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Author Topic: Common Goat Problems  (Read 14018 times)
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mikey
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« Reply #30 on: April 11, 2008, 09:02:23 AM »

Anaphylaxis (anaphylactic shock)
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Causes:

If you raise a whole lot of animals, sooner or later you will experience the horror of anaphylactic reaction. This is the sort of thing which you hear about in humans as a fatal reaction to a bee sting, or in some people who eat fish or shell food, or a severe reaction to some medications, especially powerful antibiotics injected in a hospital setting. It is, without a doubt, a critical life-threatening situation which, if left untreated, will usually result in sudden death. The typical scenario on the farm is that a perfectly healthy, normal animal is given a vaccination and in 5 to 30 minutes is completely and irreversibly dead.
For the goat raiser, the most likely causes of an anaphylasctic reaction are: vaccinations (especially if outdated or previously opened),injectable antibiotics (especially pencillin) and insect bites. Just because there was no reaction to the first exposure does not mean that the second onewill be safe; in fact, the second one may be more dangerous in that the animal has been "sensitized" by the first one (which is part of the technical definition of anaphylaxis).


Symptoms:

The first sign that you will notice will be a slight difficulty in breathing. This will gradually worsen and, as airways become more restricted, you will begin to see foam coming out of the mouth (and possibly the nostrils). By this time, the animal will be recumbant (down) and weakening rapidly. In some species there may be hives, "plaques" or other unexplained swellings in the skin (but we have never observed this in farm animals). As the "critical" point approaches, the eyes will be noticeably sunken and the tongue (which will become blue) may protrude from the side of the mouth, which may now show a considerable amount of foam. If untreated, death will follow shortly, sometimes preceeded by convulsions or trembling.
Many sources indicate that there can be "mild" cases of anaphylaxis. This is, perhaps, a dangerous concept. Whenever you are presented with the collection of symptoms described above and which can obviously be linked to a recent vaccination, antibiotic injection, insect bite or other known activity of this sort, it is best to assume that you are NOT going to be witnessing a "mild" anaphylactic response.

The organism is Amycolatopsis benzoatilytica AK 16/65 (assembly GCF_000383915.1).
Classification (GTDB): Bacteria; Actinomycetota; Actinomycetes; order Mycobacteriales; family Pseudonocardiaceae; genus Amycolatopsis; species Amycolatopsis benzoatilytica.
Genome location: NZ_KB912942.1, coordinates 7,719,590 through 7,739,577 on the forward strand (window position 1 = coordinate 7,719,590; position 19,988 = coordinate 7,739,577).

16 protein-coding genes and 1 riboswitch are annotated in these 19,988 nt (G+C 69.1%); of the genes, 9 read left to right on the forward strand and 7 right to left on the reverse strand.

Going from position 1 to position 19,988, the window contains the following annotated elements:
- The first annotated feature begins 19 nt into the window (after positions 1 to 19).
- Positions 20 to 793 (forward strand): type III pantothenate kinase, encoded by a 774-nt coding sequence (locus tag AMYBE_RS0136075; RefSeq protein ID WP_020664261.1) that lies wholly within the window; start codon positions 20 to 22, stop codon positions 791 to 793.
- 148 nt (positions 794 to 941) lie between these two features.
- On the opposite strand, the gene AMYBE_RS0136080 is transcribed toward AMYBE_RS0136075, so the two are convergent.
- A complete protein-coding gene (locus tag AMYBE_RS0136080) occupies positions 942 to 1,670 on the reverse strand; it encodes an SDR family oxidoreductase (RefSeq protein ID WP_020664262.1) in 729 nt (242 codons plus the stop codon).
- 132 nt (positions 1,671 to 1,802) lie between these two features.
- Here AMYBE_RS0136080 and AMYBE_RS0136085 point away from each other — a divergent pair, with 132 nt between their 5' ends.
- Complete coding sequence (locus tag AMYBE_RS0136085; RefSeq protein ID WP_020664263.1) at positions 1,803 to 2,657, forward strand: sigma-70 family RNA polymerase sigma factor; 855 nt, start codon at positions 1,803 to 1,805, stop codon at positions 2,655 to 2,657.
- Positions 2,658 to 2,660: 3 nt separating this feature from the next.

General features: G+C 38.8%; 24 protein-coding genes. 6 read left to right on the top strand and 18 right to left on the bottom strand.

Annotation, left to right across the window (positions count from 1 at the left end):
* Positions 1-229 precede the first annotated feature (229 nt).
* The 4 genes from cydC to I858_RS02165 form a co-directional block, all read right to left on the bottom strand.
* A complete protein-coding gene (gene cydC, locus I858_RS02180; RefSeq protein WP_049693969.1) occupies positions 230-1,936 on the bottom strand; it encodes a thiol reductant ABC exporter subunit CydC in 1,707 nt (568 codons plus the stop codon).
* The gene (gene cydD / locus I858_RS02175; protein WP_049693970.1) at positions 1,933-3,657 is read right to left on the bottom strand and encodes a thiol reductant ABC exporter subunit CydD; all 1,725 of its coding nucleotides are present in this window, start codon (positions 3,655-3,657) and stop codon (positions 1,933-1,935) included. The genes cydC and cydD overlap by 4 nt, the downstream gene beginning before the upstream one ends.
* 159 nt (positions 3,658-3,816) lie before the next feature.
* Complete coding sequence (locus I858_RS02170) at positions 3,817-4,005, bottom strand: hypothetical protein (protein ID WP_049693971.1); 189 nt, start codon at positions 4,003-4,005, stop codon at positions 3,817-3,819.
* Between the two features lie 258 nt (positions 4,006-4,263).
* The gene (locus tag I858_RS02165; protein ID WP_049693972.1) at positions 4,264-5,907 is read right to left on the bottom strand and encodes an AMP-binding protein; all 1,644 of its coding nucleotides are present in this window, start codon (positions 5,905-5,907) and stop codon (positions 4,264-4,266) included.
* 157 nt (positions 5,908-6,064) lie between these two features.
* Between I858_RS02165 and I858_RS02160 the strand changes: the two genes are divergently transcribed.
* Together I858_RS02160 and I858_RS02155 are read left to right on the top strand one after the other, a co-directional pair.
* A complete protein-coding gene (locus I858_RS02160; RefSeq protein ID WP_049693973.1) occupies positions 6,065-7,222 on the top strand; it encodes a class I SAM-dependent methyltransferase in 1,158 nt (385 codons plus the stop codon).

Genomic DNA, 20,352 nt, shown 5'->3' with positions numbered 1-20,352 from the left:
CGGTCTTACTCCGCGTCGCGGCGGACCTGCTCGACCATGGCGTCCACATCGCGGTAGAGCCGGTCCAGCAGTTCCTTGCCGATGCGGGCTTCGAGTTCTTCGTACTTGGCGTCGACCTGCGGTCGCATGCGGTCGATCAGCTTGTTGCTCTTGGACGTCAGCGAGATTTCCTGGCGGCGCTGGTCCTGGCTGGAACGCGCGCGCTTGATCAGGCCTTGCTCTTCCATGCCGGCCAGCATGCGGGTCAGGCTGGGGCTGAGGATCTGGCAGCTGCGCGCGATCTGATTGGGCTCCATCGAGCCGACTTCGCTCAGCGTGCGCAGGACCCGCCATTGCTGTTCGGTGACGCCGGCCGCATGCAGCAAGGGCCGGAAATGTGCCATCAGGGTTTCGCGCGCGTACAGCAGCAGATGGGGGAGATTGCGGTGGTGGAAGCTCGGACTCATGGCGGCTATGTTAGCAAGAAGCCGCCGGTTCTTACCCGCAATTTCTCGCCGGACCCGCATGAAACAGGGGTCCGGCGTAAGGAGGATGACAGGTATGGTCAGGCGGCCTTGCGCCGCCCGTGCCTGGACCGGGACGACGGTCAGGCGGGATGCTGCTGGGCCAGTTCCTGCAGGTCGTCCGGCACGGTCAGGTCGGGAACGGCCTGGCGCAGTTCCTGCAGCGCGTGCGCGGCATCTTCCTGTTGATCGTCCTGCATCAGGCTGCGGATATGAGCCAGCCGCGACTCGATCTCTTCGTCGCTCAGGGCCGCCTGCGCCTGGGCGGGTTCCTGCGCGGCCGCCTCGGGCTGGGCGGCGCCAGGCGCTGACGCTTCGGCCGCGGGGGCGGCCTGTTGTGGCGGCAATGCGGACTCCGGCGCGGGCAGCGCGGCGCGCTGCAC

Other diseases to consider:

Difficulty rating:   [bold type applies]

DEFINITELY a matter for your veterinarian
Do these things until you can reach the vet
You may be able to handle it youself; for the moderately experienced
Fairly simple; give it a try!

Treatment options:

Make no mistake about it: anaphylaxis is a serious, life-threatening situation. However, if you act with haste, you can become a genuine "hero." This is where you will be grateful that you have purchased all the items suggested in our Medicine Cabinet page and have periodically weighed all of your animals. For each 100 pounds of body weight, inject subcutaneously 1 ml (1 cc) of epinephrine. This can be given along the neck, shoulder or back, whichever is easiest. If you have no idea of the weight of your patient, a typical full grown doe will weigh between 120 and 150 pounds; therefore 1 1/4 to 1 1/2 ml will be a good guess. If all goes well, your "near death" patient will be up and walking within a few minutes to an hour or so. The response is really quite spectacular. If the response is less than desirable, you can given a second shot an hour or so later. But remember that epinephrine is a very potent drug and can provide a little too much stimulus to the heart.
If you do have a true "mild" case, which might better be described as a regular allergic reaction, human anti-histamine tablets will help to reduce some of the symptoms; but be sure to have the epinephrine ready!


Prevention

Always make sure that you do not use vaccines that are outdated or have been opened (previously had a needle stuck in them) for any length of time. If you are careful to observe each animal for about an hour after every shot, you will be able to administer epinephrine before the situation gets completely out of hand.